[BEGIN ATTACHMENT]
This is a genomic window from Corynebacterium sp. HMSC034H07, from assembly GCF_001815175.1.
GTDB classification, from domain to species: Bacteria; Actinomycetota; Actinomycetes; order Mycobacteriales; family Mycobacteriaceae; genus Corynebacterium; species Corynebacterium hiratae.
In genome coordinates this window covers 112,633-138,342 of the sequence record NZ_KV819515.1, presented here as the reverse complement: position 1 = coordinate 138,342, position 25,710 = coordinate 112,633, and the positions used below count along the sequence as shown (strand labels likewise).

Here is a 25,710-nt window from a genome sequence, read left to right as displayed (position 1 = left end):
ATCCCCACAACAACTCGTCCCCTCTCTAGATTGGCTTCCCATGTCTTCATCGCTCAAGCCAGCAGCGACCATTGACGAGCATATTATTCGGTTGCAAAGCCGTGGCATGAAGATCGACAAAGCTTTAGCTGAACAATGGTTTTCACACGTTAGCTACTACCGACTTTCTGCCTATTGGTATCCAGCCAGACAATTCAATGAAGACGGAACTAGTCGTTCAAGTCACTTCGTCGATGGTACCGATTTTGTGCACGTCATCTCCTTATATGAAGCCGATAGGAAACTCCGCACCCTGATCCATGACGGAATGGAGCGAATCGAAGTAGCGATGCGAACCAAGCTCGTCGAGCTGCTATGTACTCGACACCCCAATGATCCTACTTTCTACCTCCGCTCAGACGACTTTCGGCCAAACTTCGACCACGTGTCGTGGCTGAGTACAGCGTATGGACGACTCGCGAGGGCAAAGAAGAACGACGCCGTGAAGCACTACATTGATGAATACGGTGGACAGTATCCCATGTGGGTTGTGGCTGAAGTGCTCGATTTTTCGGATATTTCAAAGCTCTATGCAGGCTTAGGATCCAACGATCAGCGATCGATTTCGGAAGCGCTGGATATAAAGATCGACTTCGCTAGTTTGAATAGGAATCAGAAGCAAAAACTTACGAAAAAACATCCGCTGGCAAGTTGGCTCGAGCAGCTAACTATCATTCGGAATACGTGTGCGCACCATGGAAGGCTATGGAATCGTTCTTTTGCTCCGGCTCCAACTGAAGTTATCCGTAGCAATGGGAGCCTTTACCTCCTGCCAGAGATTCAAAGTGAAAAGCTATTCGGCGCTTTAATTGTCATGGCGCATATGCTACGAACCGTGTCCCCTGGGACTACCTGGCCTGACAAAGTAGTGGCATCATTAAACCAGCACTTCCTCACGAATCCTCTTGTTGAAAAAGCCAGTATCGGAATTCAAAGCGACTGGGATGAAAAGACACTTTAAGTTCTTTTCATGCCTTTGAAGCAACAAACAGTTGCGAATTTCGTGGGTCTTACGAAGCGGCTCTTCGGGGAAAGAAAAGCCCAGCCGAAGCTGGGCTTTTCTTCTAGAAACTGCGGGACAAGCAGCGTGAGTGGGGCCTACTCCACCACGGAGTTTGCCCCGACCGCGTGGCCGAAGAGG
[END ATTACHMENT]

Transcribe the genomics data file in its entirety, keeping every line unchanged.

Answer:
This is a genomic window from Corynebacterium sp. HMSC034H07, from assembly GCF_001815175.1.
GTDB classification, from domain to species: Bacteria; Actinomycetota; Actinomycetes; order Mycobacteriales; family Mycobacteriaceae; genus Corynebacterium; species Corynebacterium hiratae.
In genome coordinates this window covers 112,633-138,342 of the sequence record NZ_KV819515.1, presented here as the reverse complement: position 1 = coordinate 138,342, position 25,710 = coordinate 112,633, and the positions used below count along the sequence as shown (strand labels likewise).

Here is a 25,710-nt window from a genome sequence, read left to right as displayed (position 1 = left end):
ATCCCCACAACAACTCGTCCCCTCTCTAGATTGGCTTCCCATGTCTTCATCGCTCAAGCCAGCAGCGACCATTGACGAGCATATTATTCGGTTGCAAAGCCGTGGCATGAAGATCGACAAAGCTTTAGCTGAACAATGGTTTTCACACGTTAGCTACTACCGACTTTCTGCCTATTGGTATCCAGCCAGACAATTCAATGAAGACGGAACTAGTCGTTCAAGTCACTTCGTCGATGGTACCGATTTTGTGCACGTCATCTCCTTATATGAAGCCGATAGGAAACTCCGCACCCTGATCCATGACGGAATGGAGCGAATCGAAGTAGCGATGCGAACCAAGCTCGTCGAGCTGCTATGTACTCGACACCCCAATGATCCTACTTTCTACCTCCGCTCAGACGACTTTCGGCCAAACTTCGACCACGTGTCGTGGCTGAGTACAGCGTATGGACGACTCGCGAGGGCAAAGAAGAACGACGCCGTGAAGCACTACATTGATGAATACGGTGGACAGTATCCCATGTGGGTTGTGGCTGAAGTGCTCGATTTTTCGGATATTTCAAAGCTCTATGCAGGCTTAGGATCCAACGATCAGCGATCGATTTCGGAAGCGCTGGATATAAAGATCGACTTCGCTAGTTTGAATAGGAATCAGAAGCAAAAACTTACGAAAAAACATCCGCTGGCAAGTTGGCTCGAGCAGCTAACTATCATTCGGAATACGTGTGCGCACCATGGAAGGCTATGGAATCGTTCTTTTGCTCCGGCTCCAACTGAAGTTATCCGTAGCAATGGGAGCCTTTACCTCCTGCCAGAGATTCAAAGTGAAAAGCTATTCGGCGCTTTAATTGTCATGGCGCATATGCTACGAACCGTGTCCCCTGGGACTACCTGGCCTGACAAAGTAGTGGCATCATTAAACCAGCACTTCCTCACGAATCCTCTTGTTGAAAAAGCCAGTATCGGAATTCAAAGCGACTGGGATGAAAAGACACTTTAAGTTCTTTTCATGCCTTTGAAGCAACAAACAGTTGCGAATTTCGTGGGTCTTACGAAGCGGCTCTTCGGGGAAAGAAAAGCCCAGCCGAAGCTGGGCTTTTCTTCTAGAAACTGCGGGACAAGCAGCGTGAGTGGGGCCTACTCCACCACGGAGTTTGCCCCGACCGCGTGGCCGAAGAGG